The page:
12:59 pm - Sunday June 24, 2018

Vanka-by Anton Chekhov-Novel and Ebooks

Novel Name: Vanka

Written by: Anton Chekhov

Category: FictionShort Stories, Speculative

 

Page 1:

VANKA ZHUKOV, a boy of nine, who had been for three months apprenticed to Alyahin the shoemaker, was sitting up on Christmas Eve. Waiting till his master and mistress and their workmen had gone to the midnight service, he took out of his master’s cupboard a bottle of ink and a pen with a rusty nib, and, spreading out a crumpled sheet of paper in front of him, began writing. Before forming the first letter he several times looked round fearfully at the door and the windows, stole a glance at the dark ikon, on both sides of which stretched shelves full of lasts, and heaved a broken sigh. The paper lay on the bench while he knelt before it.

“Dear grandfather, Konstantin Makaritch,” he wrote, “I am writing you a letter. I wish you a happy Christmas, and all blessings from God Almighty. I have neither father nor mother, you are the only one left me.”

Vanka raised his eyes to the dark ikon on which the light of his candle was reflected, and vividly recalled his grandfather, Konstantin Makaritch, who was night watchman to a family called Zhivarev. He was a thin but extraordinarily nimble and lively little old man of sixty-five, with an everlastingly laughing face and drunken eyes. By day he slept in the servants’ kitchen, or made jokes with the cooks; at night, wrapped in an ample sheepskin, he walked round the grounds and tapped with his little mallet. Old Kashtanka and Eel, so-called on account of his dark colour and his long body like a weasel’s, followed him with hanging heads. This Eel was exceptionally polite and affectionate, and looked with equal kindness on strangers and his own masters, but had not a very good reputation. Under his politeness and meekness was hidden the most Jesuitical cunning. No one knew better how to creep up on occasion and snap at one’s legs, to slip into the store-room, or steal a hen from a peasant. His hind legs had been nearly pulled off more than once, twice he had been hanged, every week he was thrashed till he was half dead, but he always revived.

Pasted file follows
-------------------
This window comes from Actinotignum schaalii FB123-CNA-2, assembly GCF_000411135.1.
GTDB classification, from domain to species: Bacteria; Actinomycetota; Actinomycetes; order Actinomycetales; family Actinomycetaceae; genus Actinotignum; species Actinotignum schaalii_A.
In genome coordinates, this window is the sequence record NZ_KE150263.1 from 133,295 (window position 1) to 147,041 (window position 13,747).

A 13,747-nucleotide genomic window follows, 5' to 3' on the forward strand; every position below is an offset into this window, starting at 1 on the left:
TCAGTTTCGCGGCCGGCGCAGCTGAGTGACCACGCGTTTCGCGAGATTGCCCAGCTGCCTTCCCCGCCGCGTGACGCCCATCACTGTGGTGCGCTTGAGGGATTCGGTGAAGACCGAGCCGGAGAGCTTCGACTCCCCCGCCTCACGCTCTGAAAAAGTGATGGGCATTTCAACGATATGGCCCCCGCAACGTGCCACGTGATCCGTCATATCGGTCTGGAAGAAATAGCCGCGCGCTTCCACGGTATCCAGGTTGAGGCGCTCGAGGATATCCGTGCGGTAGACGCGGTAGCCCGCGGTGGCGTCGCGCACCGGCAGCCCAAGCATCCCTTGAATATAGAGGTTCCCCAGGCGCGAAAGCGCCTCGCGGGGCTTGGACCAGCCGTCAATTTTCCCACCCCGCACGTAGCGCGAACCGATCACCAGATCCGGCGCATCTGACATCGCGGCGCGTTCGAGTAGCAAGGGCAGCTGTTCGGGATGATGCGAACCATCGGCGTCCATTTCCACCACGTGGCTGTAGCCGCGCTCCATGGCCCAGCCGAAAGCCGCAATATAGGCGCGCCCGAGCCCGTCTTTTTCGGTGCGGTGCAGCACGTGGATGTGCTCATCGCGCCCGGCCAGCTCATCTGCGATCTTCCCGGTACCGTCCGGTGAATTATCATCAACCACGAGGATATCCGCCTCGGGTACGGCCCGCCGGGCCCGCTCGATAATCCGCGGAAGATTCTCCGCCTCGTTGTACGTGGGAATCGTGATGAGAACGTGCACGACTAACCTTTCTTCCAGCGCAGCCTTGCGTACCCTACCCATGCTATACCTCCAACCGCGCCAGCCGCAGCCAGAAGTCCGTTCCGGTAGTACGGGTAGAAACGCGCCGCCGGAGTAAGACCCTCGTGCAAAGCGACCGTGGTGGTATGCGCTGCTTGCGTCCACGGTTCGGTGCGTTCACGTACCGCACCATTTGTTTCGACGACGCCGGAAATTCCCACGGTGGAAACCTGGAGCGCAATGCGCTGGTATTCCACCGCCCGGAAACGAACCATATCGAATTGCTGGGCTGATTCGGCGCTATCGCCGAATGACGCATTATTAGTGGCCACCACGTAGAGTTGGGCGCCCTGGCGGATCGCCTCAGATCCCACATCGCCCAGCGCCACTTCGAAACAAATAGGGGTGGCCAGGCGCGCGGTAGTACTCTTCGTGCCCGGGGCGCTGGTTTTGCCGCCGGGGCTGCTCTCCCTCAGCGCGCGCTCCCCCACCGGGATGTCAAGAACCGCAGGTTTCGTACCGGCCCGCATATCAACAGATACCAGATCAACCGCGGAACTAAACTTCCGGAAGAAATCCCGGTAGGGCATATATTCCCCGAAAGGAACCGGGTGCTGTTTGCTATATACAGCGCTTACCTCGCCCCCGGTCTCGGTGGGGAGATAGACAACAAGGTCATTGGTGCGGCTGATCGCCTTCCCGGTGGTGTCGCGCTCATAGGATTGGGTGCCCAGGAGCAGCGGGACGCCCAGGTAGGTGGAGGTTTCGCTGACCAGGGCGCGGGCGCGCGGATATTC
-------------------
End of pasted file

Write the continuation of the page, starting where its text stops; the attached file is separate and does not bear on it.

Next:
At this moment grandfather was, no doubt, standing at the gate, screwing up his eyes at the red windows of the church, stamping with his high felt boots, and joking with the servants. His little mallet was hanging on his belt. He was clasping his hands, shrugging with the cold, and, with an aged chuckle, pinching first the housemaid, then the cook.

“How about a pinch of snuff?” he was saying, offering the women his snuff-box.

The women would take a sniff and sneeze. Grandfather would be indescribably delighted, go off into a merry chuckle, and cry:

“Tear it off, it has frozen on!”

They give the dogs a sniff of snuff too. Kashtanka sneezes, wriggles her head, and walks away offended. Eel does not sneeze, from politeness, but wags his tail. And the weather is glorious. The air is still, fresh, and transparent. The night is dark, but one can see the whole village with its white roofs and coils of smoke coming from the chimneys, the trees silvered with hoar frost, the snowdrifts. The whole sky spangled with gay twinkling stars, and the Milky Way is as distinct as though it had been washed and rubbed with snow for a holiday. . . .

Vanka sighed, dipped his pen, and went on writing:

“And yesterday I had a wigging. The master pulled me out into the yard by my hair, and whacked me with a boot-stretcher because I accidentally fell asleep while I was rocking their brat in the cradle. And a week ago the mistress told me to clean a herring, and I began from the tail end, and she took the herring and thrust its head in my face. The workmen laugh at me and send me to the tavern for vodka, and tell me to steal the master’s cucumbers for them, and the master beats me with anything that comes to hand. And there is nothing to eat. In the morning they give me bread, for dinner, porridge, and in the evening, bread again; but as for tea, or soup, the master and mistress gobble it all up themselves. And I am put to sleep in the passage, and when their wretched brat cries I get no sleep at all, but have to rock the cradle. Dear grandfather, show the divine mercy, take me away from here, home to the village. It’s more than I can bear. I bow down to your feet, and will pray to God for you for ever, take me away from here or I shall die.”

Filed in: Fantasy, Fiction, Short Novel, Short Stories, Speculative, Uncategorized

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